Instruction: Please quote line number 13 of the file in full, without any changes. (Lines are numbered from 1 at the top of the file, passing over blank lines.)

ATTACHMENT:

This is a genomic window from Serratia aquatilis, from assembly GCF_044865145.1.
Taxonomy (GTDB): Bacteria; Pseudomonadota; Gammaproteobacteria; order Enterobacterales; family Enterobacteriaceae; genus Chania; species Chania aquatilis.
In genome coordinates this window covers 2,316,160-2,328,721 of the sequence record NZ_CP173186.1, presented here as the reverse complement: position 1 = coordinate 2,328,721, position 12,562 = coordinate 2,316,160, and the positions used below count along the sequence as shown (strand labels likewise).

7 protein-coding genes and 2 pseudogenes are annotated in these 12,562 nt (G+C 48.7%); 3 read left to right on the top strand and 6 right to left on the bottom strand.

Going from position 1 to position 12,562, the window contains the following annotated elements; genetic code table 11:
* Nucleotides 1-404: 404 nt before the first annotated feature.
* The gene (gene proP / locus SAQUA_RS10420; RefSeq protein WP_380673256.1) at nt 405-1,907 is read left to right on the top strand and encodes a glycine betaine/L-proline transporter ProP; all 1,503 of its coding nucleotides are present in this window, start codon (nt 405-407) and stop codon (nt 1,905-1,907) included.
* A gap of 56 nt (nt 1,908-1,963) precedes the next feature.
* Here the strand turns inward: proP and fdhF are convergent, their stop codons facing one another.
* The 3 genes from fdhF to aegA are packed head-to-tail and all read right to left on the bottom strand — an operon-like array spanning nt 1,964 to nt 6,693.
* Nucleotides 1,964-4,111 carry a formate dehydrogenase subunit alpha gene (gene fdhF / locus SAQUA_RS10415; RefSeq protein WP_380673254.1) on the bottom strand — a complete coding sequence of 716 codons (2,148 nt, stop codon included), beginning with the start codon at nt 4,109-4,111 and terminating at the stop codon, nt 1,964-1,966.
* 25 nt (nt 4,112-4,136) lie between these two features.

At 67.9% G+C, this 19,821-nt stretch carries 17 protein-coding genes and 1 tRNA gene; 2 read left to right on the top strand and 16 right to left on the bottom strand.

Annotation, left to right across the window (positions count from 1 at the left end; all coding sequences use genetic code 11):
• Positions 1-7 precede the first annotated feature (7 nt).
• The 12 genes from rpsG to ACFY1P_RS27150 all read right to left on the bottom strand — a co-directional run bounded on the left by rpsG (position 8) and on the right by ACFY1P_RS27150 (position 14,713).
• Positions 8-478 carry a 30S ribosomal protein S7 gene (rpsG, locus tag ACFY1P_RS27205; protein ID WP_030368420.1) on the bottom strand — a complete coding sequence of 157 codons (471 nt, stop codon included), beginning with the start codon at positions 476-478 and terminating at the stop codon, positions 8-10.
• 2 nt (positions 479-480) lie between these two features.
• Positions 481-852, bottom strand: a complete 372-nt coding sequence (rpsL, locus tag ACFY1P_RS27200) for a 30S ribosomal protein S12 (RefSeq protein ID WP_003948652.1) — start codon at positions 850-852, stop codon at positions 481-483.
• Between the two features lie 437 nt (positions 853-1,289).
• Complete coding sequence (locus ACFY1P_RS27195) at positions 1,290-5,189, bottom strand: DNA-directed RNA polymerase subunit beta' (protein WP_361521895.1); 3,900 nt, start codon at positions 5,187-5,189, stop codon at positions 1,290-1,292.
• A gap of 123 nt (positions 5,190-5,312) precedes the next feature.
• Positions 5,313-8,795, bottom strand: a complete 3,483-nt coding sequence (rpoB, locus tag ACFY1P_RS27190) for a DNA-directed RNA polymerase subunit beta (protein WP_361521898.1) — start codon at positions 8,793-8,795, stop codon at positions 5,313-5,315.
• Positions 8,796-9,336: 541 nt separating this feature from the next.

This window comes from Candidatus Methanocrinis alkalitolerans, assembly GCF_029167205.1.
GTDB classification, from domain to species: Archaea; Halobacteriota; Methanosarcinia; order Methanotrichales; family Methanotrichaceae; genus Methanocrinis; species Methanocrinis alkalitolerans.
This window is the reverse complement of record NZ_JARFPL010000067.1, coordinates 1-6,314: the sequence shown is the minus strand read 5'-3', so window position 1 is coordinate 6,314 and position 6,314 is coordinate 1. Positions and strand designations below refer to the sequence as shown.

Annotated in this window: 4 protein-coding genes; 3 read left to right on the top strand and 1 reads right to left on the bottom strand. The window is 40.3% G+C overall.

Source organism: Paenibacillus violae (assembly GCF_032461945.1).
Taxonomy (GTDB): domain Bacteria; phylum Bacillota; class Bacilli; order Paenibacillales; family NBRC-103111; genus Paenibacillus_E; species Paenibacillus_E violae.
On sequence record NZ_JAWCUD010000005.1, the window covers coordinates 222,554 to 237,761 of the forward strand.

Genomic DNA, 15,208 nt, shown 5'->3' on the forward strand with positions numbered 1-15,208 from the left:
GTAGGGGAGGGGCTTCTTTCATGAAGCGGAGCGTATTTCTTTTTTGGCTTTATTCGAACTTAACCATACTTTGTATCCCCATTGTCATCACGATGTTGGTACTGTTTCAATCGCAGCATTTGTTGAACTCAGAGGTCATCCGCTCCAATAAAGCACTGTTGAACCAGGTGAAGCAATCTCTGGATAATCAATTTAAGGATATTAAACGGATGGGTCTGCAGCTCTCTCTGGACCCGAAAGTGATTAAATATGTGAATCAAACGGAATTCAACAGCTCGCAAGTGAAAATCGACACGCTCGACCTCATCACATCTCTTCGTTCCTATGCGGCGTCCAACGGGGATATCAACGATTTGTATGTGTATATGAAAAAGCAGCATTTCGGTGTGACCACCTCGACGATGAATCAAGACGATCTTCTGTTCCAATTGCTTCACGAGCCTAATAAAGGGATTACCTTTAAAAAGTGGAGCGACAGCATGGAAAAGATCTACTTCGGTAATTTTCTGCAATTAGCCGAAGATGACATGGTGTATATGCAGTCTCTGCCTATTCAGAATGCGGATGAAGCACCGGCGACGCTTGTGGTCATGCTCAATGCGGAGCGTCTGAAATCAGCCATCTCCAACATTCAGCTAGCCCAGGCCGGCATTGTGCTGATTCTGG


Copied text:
At 67.9% G+C, this 19,821-nt stretch carries 17 protein-coding genes and 1 tRNA gene; 2 read left to right on the top strand and 16 right to left on the bottom strand.